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Tony Broadbent London
Tony Broadbent London

ABOUT TONY
Q&A with Cornelia Read


Q: Your website bio reveals that you were born in Windsor, England, and that you became an advertising copywriter and creative director after studying art in Late-Sixties London. Your novels The Smoke and Spectres in the Smoke evoke a haunting and powerful sense of that city in the immediately Post-War years. I've heard you speak with great passion about that era—the rationing that became far stricter following the Allies' victory, the "make-do-and-mend" sensibility necessary to survive its privations. But you've been at the heart of some other remarkable conjunctions of time and place, not least the afore-mentioned Late-Sixties London. What compelled you to mine this earlier period for your fiction?

The war—and its aftermath—was a time of heroes; ordinary people caught up in extraordinary times. It's been hailed as the time of "the Greatest Generation." They'd won the War, but now they had to survive the peace. And as with everyone else in Great Britain—born into the lengthy postwar period of austerity—I was steeped in the mythology of the times right from birth. So it represented an opportunity for me to go back and explore the country that'd made me, that'd formed me. There's that old saw, to 'always write what you know about.' So I peopled The Smoke stories with people and places I knew or had heard about. The character of Jethro the cat burglar was based on the father of an old friend of mine; my own father was the basis of another character. In Spectres In The Smoke, I also based one of the main characters on the father of another great friend who just happened to have served in the OSS during and after the War. I also included vignettes of Ian Fleming and David Niven—two 'heroes' of mine, as well as a very special hero, the writer and comedian Michael Bentine; the originator of the Goons; by all accounts, a truly lovely and remarkable man. Then I had them all meet up, back in London, back when they were all in their prime.

Q: I remember once hearing you mention you played in a rock band which regularly opened for bands like The Who, The Hollies, Mose Allison, and Alexis Korner back in the day when they played small clubs. I'm struck by the number of mystery writers crediting unrealized rock-star aspirations as their impetus for becoming authors. Any thoughts on what the connection might be?

Again it was a function of the times. The Beatles opened up the door for many a lad in Britain in the Sixties. I just jumped through the opening with a guitar in my hand, along with everyone else. Also, it was a great way to meet girls or 'birds' as they were called back then. And so I think it's not so much a case of why so many mystery writers wanted to play in a rock or blues band—almost everyone did, including one or two future Presidents and Prime Ministers, so I'm told.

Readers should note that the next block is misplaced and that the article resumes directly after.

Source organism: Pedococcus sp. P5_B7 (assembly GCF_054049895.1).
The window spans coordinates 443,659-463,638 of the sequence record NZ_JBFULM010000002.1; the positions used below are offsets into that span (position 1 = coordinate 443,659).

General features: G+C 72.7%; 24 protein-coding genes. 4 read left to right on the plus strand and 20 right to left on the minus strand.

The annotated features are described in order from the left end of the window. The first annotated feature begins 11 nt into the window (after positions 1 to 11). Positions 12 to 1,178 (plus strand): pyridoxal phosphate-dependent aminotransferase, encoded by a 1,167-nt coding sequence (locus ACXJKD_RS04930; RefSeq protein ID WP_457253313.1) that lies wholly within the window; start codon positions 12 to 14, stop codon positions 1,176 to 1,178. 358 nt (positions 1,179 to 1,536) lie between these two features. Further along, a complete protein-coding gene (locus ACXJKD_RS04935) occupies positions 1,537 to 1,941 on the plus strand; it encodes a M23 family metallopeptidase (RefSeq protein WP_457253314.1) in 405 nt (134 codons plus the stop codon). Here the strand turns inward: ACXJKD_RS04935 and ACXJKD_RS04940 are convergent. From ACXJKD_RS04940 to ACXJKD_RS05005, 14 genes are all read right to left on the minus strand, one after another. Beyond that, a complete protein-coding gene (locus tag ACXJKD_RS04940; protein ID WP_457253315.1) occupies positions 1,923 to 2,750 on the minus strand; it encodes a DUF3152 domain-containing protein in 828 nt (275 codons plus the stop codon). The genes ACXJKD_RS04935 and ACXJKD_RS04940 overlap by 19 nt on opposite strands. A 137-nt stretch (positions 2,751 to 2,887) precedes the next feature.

Q: Like many writers, I'm fascinated by the world of advertising. You got into the industry at what strikes me as a pivotal moment in its history—working with the likes of David Ogilvy as Marshall McLuhan was in the ascendant, and tackling the collective consumer unconscious, so to speak, during a period of radical economic and social transformation. How did those experiences shape your view of the world, and your writing?

We all read Vance Packard's The Hidden Persuaders. And McLuhan was and still is a seminal influence. Ogilvy represented everything that was patrician and British—very snobbish in manner and allusions—and that of course appealed to all on both side of the Atlantic who aspired to being perceived as being from and of a better class. Me, I couldn't wait to get away from it. I was much more attracted to the new kind of simple, direct, witty—what was once called "thumb in the eye" school of advertising—that came out of New York, in the Sixties—where advertising grew out of the benefits of the product, rather than something that was applied cosmetically. All of which translated into greater truth in advertising.

Bill Bernbach of DDB, here in the US—and David Bernstein in the UK—were prime instigators of this new wave. And in time, I did work at DDB here in the US and for David's own agency in the UK. One of Bill Bernbach's famous sayings, about what you say 'yes' or 'no' to in advertising or in life, was that "A principle isn't a principle until it costs you money." It was and is a great guide.

Q: You've been quoted as saying that "advertising gives one a pretty good base from which to start writing in 'long story' form... [since] Advertising is really about determining and then delivering a series of propositions—or telling a story—clearly, concisely, and honestly"— excellent advice for those seeking to write a compelling novel. From an advertising perspective, can you offer further guidance on what writers might do to foster a book's success AFTER publication?